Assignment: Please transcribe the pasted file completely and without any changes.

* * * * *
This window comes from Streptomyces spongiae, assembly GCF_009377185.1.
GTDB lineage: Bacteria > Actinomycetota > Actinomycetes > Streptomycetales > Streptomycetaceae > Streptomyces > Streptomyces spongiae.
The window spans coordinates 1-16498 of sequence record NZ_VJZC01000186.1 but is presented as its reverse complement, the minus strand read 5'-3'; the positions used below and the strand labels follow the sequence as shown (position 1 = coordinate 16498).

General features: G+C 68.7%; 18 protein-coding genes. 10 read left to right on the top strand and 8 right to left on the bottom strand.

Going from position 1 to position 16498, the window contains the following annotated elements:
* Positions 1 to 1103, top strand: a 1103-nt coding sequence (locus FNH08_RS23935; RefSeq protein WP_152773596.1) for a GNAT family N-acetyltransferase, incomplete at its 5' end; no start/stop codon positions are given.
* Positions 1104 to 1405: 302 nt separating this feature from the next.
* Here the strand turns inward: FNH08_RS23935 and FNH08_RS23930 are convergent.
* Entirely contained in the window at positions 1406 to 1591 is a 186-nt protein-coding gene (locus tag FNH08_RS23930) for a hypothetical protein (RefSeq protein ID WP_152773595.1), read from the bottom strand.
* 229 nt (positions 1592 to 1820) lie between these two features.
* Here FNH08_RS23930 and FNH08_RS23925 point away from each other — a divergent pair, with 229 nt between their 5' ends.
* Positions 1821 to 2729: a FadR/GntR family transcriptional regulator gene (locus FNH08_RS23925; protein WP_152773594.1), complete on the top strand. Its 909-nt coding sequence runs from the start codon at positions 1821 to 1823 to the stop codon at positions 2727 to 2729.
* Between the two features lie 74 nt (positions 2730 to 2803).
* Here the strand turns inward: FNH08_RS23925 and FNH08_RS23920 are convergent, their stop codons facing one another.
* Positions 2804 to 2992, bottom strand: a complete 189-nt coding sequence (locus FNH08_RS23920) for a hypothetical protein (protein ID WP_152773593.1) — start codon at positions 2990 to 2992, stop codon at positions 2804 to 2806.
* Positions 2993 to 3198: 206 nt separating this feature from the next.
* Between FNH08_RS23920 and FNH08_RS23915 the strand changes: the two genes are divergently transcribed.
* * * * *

This window comes from Streptomyces spongiae, assembly GCF_009377185.1.
GTDB lineage: Bacteria > Actinomycetota > Actinomycetes > Streptomycetales > Streptomycetaceae > Streptomyces > Streptomyces spongiae.
The window spans coordinates 1-16498 of sequence record NZ_VJZC01000186.1 but is presented as its reverse complement, the minus strand read 5'-3'; the positions used below and the strand labels follow the sequence as shown (position 1 = coordinate 16498).

General features: G+C 68.7%; 18 protein-coding genes. 10 read left to right on the top strand and 8 right to left on the bottom strand.

Going from position 1 to position 16498, the window contains the following annotated elements:
* Positions 1 to 1103, top strand: a 1103-nt coding sequence (locus FNH08_RS23935; RefSeq protein WP_152773596.1) for a GNAT family N-acetyltransferase, incomplete at its 5' end; no start/stop codon positions are given.
* Positions 1104 to 1405: 302 nt separating this feature from the next.
* Here the strand turns inward: FNH08_RS23935 and FNH08_RS23930 are convergent.
* Entirely contained in the window at positions 1406 to 1591 is a 186-nt protein-coding gene (locus tag FNH08_RS23930) for a hypothetical protein (RefSeq protein ID WP_152773595.1), read from the bottom strand.
* 229 nt (positions 1592 to 1820) lie between these two features.
* Here FNH08_RS23930 and FNH08_RS23925 point away from each other — a divergent pair, with 229 nt between their 5' ends.
* Positions 1821 to 2729: a FadR/GntR family transcriptional regulator gene (locus FNH08_RS23925; protein WP_152773594.1), complete on the top strand. Its 909-nt coding sequence runs from the start codon at positions 1821 to 1823 to the stop codon at positions 2727 to 2729.
* Between the two features lie 74 nt (positions 2730 to 2803).
* Here the strand turns inward: FNH08_RS23925 and FNH08_RS23920 are convergent, their stop codons facing one another.
* Positions 2804 to 2992, bottom strand: a complete 189-nt coding sequence (locus FNH08_RS23920) for a hypothetical protein (protein ID WP_152773593.1) — start codon at positions 2990 to 2992, stop codon at positions 2804 to 2806.
* Positions 2993 to 3198: 206 nt separating this feature from the next.
* Between FNH08_RS23920 and FNH08_RS23915 the strand changes: the two genes are divergently transcribed.